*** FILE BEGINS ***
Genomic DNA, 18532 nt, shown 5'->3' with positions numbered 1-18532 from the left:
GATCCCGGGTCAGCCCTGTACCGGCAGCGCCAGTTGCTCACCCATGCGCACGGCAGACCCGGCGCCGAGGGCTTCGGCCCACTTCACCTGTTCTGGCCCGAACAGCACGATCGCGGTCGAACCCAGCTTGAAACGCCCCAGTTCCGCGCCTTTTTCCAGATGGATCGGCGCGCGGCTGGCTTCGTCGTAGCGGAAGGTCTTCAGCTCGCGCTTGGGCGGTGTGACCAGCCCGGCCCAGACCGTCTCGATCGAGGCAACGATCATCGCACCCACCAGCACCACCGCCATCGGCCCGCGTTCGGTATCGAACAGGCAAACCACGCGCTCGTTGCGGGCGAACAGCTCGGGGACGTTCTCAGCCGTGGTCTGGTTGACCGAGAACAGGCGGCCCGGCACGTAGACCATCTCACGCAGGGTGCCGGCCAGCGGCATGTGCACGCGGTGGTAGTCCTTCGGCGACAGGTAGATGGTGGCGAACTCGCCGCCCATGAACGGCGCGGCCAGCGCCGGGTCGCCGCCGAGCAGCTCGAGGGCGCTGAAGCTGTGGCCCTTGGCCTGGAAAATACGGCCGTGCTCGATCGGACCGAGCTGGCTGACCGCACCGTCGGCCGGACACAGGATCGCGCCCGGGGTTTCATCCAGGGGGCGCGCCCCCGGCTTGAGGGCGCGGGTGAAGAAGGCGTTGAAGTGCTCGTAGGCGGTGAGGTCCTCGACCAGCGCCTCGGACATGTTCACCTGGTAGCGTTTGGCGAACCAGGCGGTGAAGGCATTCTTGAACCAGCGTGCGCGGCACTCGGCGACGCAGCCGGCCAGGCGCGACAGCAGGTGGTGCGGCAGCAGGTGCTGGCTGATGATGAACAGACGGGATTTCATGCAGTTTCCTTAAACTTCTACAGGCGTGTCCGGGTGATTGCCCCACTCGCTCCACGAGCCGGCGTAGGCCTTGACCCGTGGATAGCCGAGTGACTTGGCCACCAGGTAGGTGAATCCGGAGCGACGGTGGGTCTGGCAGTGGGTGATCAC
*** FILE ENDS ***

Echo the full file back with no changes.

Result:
Genomic DNA, 18532 nt, shown 5'->3' with positions numbered 1-18532 from the left:
GATCCCGGGTCAGCCCTGTACCGGCAGCGCCAGTTGCTCACCCATGCGCACGGCAGACCCGGCGCCGAGGGCTTCGGCCCACTTCACCTGTTCTGGCCCGAACAGCACGATCGCGGTCGAACCCAGCTTGAAACGCCCCAGTTCCGCGCCTTTTTCCAGATGGATCGGCGCGCGGCTGGCTTCGTCGTAGCGGAAGGTCTTCAGCTCGCGCTTGGGCGGTGTGACCAGCCCGGCCCAGACCGTCTCGATCGAGGCAACGATCATCGCACCCACCAGCACCACCGCCATCGGCCCGCGTTCGGTATCGAACAGGCAAACCACGCGCTCGTTGCGGGCGAACAGCTCGGGGACGTTCTCAGCCGTGGTCTGGTTGACCGAGAACAGGCGGCCCGGCACGTAGACCATCTCACGCAGGGTGCCGGCCAGCGGCATGTGCACGCGGTGGTAGTCCTTCGGCGACAGGTAGATGGTGGCGAACTCGCCGCCCATGAACGGCGCGGCCAGCGCCGGGTCGCCGCCGAGCAGCTCGAGGGCGCTGAAGCTGTGGCCCTTGGCCTGGAAAATACGGCCGTGCTCGATCGGACCGAGCTGGCTGACCGCACCGTCGGCCGGACACAGGATCGCGCCCGGGGTTTCATCCAGGGGGCGCGCCCCCGGCTTGAGGGCGCGGGTGAAGAAGGCGTTGAAGTGCTCGTAGGCGGTGAGGTCCTCGACCAGCGCCTCGGACATGTTCACCTGGTAGCGTTTGGCGAACCAGGCGGTGAAGGCATTCTTGAACCAGCGTGCGCGGCACTCGGCGACGCAGCCGGCCAGGCGCGACAGCAGGTGGTGCGGCAGCAGGTGCTGGCTGATGATGAACAGACGGGATTTCATGCAGTTTCCTTAAACTTCTACAGGCGTGTCCGGGTGATTGCCCCACTCGCTCCACGAGCCGGCGTAGGCCTTGACCCGTGGATAGCCGAGTGACTTGGCCACCAGGTAGGTGAATCCGGAGCGACGGTGGGTCTGGCAGTGGGTGATCAC